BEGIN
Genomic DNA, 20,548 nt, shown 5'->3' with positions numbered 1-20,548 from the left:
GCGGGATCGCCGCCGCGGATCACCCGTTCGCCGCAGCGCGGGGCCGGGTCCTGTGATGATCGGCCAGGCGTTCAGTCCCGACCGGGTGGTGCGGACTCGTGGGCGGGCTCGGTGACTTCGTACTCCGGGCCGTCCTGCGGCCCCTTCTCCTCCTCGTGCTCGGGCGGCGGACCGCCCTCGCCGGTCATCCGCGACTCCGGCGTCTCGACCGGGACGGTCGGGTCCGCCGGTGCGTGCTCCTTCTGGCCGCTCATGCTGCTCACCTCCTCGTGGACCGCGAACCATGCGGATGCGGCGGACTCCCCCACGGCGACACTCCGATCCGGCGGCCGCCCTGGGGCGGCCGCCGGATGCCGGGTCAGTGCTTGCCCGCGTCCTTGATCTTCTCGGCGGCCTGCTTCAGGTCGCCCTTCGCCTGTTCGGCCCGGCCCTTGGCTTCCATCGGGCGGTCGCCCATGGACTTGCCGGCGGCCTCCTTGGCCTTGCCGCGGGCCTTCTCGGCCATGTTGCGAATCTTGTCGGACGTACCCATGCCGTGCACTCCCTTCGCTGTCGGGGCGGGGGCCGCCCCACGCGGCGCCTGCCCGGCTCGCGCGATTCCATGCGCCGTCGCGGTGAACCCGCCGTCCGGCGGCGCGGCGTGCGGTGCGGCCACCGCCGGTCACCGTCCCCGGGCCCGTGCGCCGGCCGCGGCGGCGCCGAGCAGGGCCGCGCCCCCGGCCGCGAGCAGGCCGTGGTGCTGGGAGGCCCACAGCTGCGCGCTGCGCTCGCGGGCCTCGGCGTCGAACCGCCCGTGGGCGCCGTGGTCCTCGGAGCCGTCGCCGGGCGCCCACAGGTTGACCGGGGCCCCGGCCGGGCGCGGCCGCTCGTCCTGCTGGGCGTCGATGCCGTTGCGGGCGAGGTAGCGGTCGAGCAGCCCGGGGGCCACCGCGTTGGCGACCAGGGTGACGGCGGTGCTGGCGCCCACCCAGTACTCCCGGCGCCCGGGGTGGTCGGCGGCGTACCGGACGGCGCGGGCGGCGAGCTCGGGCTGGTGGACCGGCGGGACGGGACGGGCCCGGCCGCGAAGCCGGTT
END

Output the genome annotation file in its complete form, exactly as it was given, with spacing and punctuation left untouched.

Genomic DNA, 20,548 nt, shown 5'->3' with positions numbered 1-20,548 from the left:
GCGGGATCGCCGCCGCGGATCACCCGTTCGCCGCAGCGCGGGGCCGGGTCCTGTGATGATCGGCCAGGCGTTCAGTCCCGACCGGGTGGTGCGGACTCGTGGGCGGGCTCGGTGACTTCGTACTCCGGGCCGTCCTGCGGCCCCTTCTCCTCCTCGTGCTCGGGCGGCGGACCGCCCTCGCCGGTCATCCGCGACTCCGGCGTCTCGACCGGGACGGTCGGGTCCGCCGGTGCGTGCTCCTTCTGGCCGCTCATGCTGCTCACCTCCTCGTGGACCGCGAACCATGCGGATGCGGCGGACTCCCCCACGGCGACACTCCGATCCGGCGGCCGCCCTGGGGCGGCCGCCGGATGCCGGGTCAGTGCTTGCCCGCGTCCTTGATCTTCTCGGCGGCCTGCTTCAGGTCGCCCTTCGCCTGTTCGGCCCGGCCCTTGGCTTCCATCGGGCGGTCGCCCATGGACTTGCCGGCGGCCTCCTTGGCCTTGCCGCGGGCCTTCTCGGCCATGTTGCGAATCTTGTCGGACGTACCCATGCCGTGCACTCCCTTCGCTGTCGGGGCGGGGGCCGCCCCACGCGGCGCCTGCCCGGCTCGCGCGATTCCATGCGCCGTCGCGGTGAACCCGCCGTCCGGCGGCGCGGCGTGCGGTGCGGCCACCGCCGGTCACCGTCCCCGGGCCCGTGCGCCGGCCGCGGCGGCGCCGAGCAGGGCCGCGCCCCCGGCCGCGAGCAGGCCGTGGTGCTGGGAGGCCCACAGCTGCGCGCTGCGCTCGCGGGCCTCGGCGTCGAACCGCCCGTGGGCGCCGTGGTCCTCGGAGCCGTCGCCGGGCGCCCACAGGTTGACCGGGGCCCCGGCCGGGCGCGGCCGCTCGTCCTGCTGGGCGTCGATGCCGTTGCGGGCGAGGTAGCGGTCGAGCAGCCCGGGGGCCACCGCGTTGGCGACCAGGGTGACGGCGGTGCTGGCGCCCACCCAGTACTCCCGGCGCCCGGGGTGGTCGGCGGCGTACCGGACGGCGCGGGCGGCGAGCTCGGGCTGGTGGACCGGCGGGACGGGACGGGCCCGGCCGCGAAGCCGGTT